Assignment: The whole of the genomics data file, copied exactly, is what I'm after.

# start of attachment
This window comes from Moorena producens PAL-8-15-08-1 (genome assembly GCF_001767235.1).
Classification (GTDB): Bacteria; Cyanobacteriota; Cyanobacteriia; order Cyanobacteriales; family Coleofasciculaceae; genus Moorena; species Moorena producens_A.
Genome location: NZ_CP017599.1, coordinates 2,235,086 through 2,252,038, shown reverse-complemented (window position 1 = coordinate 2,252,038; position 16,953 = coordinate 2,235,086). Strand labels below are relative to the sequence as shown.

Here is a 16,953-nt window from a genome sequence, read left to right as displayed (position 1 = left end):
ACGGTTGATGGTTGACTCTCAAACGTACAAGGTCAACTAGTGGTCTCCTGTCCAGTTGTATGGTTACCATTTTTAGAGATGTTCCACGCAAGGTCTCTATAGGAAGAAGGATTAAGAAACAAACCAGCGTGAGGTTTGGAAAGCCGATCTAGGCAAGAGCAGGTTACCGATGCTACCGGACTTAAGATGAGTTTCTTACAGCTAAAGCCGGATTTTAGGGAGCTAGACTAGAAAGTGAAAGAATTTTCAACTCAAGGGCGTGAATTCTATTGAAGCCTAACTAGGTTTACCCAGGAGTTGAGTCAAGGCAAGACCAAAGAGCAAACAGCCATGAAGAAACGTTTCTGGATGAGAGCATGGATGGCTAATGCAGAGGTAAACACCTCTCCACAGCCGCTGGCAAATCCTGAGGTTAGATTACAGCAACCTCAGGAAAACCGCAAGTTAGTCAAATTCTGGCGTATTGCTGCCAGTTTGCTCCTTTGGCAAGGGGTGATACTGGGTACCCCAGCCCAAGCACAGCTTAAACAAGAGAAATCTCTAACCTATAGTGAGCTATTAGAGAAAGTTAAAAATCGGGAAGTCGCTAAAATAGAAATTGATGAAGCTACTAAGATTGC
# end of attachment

This window comes from Moorena producens PAL-8-15-08-1 (genome assembly GCF_001767235.1).
Classification (GTDB): Bacteria; Cyanobacteriota; Cyanobacteriia; order Cyanobacteriales; family Coleofasciculaceae; genus Moorena; species Moorena producens_A.
Genome location: NZ_CP017599.1, coordinates 2,235,086 through 2,252,038, shown reverse-complemented (window position 1 = coordinate 2,252,038; position 16,953 = coordinate 2,235,086). Strand labels below are relative to the sequence as shown.

Here is a 16,953-nt window from a genome sequence, read left to right as displayed (position 1 = left end):
ACGGTTGATGGTTGACTCTCAAACGTACAAGGTCAACTAGTGGTCTCCTGTCCAGTTGTATGGTTACCATTTTTAGAGATGTTCCACGCAAGGTCTCTATAGGAAGAAGGATTAAGAAACAAACCAGCGTGAGGTTTGGAAAGCCGATCTAGGCAAGAGCAGGTTACCGATGCTACCGGACTTAAGATGAGTTTCTTACAGCTAAAGCCGGATTTTAGGGAGCTAGACTAGAAAGTGAAAGAATTTTCAACTCAAGGGCGTGAATTCTATTGAAGCCTAACTAGGTTTACCCAGGAGTTGAGTCAAGGCAAGACCAAAGAGCAAACAGCCATGAAGAAACGTTTCTGGATGAGAGCATGGATGGCTAATGCAGAGGTAAACACCTCTCCACAGCCGCTGGCAAATCCTGAGGTTAGATTACAGCAACCTCAGGAAAACCGCAAGTTAGTCAAATTCTGGCGTATTGCTGCCAGTTTGCTCCTTTGGCAAGGGGTGATACTGGGTACCCCAGCCCAAGCACAGCTTAAACAAGAGAAATCTCTAACCTATAGTGAGCTATTAGAGAAAGTTAAAAATCGGGAAGTCGCTAAAATAGAAATTGATGAAGCTACTAAGATTGC